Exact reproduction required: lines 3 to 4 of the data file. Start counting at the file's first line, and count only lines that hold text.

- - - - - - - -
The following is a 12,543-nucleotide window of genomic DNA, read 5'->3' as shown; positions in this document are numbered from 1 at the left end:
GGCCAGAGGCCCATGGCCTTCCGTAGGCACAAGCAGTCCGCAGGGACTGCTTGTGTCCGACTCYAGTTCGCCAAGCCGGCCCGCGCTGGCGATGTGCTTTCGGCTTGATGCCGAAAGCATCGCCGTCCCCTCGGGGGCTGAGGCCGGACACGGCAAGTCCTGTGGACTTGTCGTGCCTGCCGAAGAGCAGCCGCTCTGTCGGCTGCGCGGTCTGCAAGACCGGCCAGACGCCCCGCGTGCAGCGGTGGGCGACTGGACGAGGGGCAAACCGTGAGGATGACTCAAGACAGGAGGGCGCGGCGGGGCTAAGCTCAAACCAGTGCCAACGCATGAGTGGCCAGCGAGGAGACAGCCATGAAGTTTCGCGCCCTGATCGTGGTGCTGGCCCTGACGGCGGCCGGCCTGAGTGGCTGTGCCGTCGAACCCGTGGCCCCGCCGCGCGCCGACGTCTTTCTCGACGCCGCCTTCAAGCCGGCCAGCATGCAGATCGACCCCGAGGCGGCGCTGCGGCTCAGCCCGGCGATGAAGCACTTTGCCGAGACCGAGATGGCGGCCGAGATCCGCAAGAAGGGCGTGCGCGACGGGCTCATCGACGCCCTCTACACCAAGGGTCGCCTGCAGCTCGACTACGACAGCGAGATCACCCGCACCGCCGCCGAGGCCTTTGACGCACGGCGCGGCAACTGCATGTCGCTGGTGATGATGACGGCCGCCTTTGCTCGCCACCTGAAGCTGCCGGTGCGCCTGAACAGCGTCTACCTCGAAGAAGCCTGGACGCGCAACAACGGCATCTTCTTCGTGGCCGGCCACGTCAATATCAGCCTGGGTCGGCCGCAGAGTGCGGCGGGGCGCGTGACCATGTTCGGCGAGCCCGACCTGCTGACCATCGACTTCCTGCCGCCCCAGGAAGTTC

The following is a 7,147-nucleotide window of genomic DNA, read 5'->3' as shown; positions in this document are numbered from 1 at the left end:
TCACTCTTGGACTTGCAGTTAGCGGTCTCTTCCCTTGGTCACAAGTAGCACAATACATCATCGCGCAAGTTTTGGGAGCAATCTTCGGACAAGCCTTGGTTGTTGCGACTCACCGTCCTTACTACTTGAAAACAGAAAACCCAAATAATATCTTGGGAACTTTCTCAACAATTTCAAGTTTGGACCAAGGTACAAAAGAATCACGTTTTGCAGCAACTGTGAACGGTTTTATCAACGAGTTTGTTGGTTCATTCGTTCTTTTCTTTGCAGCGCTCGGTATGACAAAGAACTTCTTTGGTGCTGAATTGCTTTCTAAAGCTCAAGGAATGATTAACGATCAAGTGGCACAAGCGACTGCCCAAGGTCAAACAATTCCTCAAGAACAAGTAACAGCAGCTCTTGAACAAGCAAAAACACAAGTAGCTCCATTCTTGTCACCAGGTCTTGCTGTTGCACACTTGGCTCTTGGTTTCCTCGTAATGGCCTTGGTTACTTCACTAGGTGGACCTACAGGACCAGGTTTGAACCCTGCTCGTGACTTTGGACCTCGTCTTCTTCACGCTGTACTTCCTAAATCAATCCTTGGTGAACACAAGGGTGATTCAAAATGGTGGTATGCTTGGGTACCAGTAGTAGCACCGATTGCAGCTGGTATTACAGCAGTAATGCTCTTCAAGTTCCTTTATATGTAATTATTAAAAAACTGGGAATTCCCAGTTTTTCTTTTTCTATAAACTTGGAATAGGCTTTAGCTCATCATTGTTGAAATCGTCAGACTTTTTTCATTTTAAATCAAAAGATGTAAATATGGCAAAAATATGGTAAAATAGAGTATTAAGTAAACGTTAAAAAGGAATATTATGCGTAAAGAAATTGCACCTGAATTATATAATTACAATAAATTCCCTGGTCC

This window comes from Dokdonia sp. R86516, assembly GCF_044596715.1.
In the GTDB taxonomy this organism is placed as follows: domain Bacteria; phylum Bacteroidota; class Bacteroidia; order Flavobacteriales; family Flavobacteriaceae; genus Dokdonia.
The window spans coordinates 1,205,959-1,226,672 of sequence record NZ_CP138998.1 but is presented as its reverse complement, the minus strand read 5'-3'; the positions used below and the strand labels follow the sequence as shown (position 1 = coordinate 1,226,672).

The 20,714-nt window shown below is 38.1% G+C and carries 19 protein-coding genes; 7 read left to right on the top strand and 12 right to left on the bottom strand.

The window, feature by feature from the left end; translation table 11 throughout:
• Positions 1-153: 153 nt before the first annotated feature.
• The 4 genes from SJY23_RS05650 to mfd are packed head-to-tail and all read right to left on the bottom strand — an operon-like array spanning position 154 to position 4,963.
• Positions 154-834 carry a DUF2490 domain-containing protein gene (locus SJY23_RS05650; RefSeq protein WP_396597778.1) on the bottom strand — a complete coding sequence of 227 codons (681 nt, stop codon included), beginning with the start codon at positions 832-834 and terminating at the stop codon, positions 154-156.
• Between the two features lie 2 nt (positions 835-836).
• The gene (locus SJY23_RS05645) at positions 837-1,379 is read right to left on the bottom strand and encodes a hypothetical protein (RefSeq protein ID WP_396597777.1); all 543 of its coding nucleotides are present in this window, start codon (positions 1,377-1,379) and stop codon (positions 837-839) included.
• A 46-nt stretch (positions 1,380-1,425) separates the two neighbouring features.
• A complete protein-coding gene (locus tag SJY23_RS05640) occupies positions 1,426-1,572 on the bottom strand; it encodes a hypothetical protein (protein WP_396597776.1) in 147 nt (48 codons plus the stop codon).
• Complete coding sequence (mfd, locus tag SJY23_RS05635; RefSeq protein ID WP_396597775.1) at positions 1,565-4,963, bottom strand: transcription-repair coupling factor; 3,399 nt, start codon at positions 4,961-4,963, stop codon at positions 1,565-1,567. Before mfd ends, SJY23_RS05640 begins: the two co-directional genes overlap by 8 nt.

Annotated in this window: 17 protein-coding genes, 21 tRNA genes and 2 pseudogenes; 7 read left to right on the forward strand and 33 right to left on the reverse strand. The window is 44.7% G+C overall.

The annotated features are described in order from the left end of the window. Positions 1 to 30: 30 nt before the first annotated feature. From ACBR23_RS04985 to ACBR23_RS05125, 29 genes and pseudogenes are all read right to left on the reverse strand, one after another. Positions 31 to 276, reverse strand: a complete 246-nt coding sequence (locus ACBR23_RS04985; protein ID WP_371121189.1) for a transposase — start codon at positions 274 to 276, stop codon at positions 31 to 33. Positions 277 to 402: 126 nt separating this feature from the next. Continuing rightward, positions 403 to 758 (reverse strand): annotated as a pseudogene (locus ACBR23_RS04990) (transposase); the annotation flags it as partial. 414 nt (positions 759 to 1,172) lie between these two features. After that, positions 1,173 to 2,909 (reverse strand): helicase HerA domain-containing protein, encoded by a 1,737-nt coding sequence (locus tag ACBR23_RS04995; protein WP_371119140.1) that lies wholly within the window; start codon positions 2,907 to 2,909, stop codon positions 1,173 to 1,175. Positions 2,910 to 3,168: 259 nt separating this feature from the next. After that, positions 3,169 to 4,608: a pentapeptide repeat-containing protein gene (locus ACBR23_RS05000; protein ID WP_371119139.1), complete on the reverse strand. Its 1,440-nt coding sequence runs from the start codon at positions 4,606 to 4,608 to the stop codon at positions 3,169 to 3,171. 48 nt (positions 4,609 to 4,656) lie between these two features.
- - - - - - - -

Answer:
The following is a 7,147-nucleotide window of genomic DNA, read 5'->3' as shown; positions in this document are numbered from 1 at the left end:
TCACTCTTGGACTTGCAGTTAGCGGTCTCTTCCCTTGGTCACAAGTAGCACAATACATCATCGCGCAAGTTTTGGGAGCAATCTTCGGACAAGCCTTGGTTGTTGCGACTCACCGTCCTTACTACTTGAAAACAGAAAACCCAAATAATATCTTGGGAACTTTCTCAACAATTTCAAGTTTGGACCAAGGTACAAAAGAATCACGTTTTGCAGCAACTGTGAACGGTTTTATCAACGAGTTTGTTGGTTCATTCGTTCTTTTCTTTGCAGCGCTCGGTATGACAAAGAACTTCTTTGGTGCTGAATTGCTTTCTAAAGCTCAAGGAATGATTAACGATCAAGTGGCACAAGCGACTGCCCAAGGTCAAACAATTCCTCAAGAACAAGTAACAGCAGCTCTTGAACAAGCAAAAACACAAGTAGCTCCATTCTTGTCACCAGGTCTTGCTGTTGCACACTTGGCTCTTGGTTTCCTCGTAATGGCCTTGGTTACTTCACTAGGTGGACCTACAGGACCAGGTTTGAACCCTGCTCGTGACTTTGGACCTCGTCTTCTTCACGCTGTACTTCCTAAATCAATCCTTGGTGAACACAAGGGTGATTCAAAATGGTGGTATGCTTGGGTACCAGTAGTAGCACCGATTGCAGCTGGTATTACAGCAGTAATGCTCTTCAAGTTCCTTTATATGTAATTATTAAAAAACTGGGAATTCCCAGTTTTTCTTTTTCTATAAACTTGGAATAGGCTTTAGCTCATCATTGTTGAAATCGTCAGACTTTTTTCATTTTAAATCAAAAGATGTAAATATGGCAAAAATATGGTAAAATAGAGTATTAAGTAAACGTTAAAAAGGAATATTATGCGTAAAGAAATTGCACCTGAATTATATAATTACAATAAATTCCCTGGTCC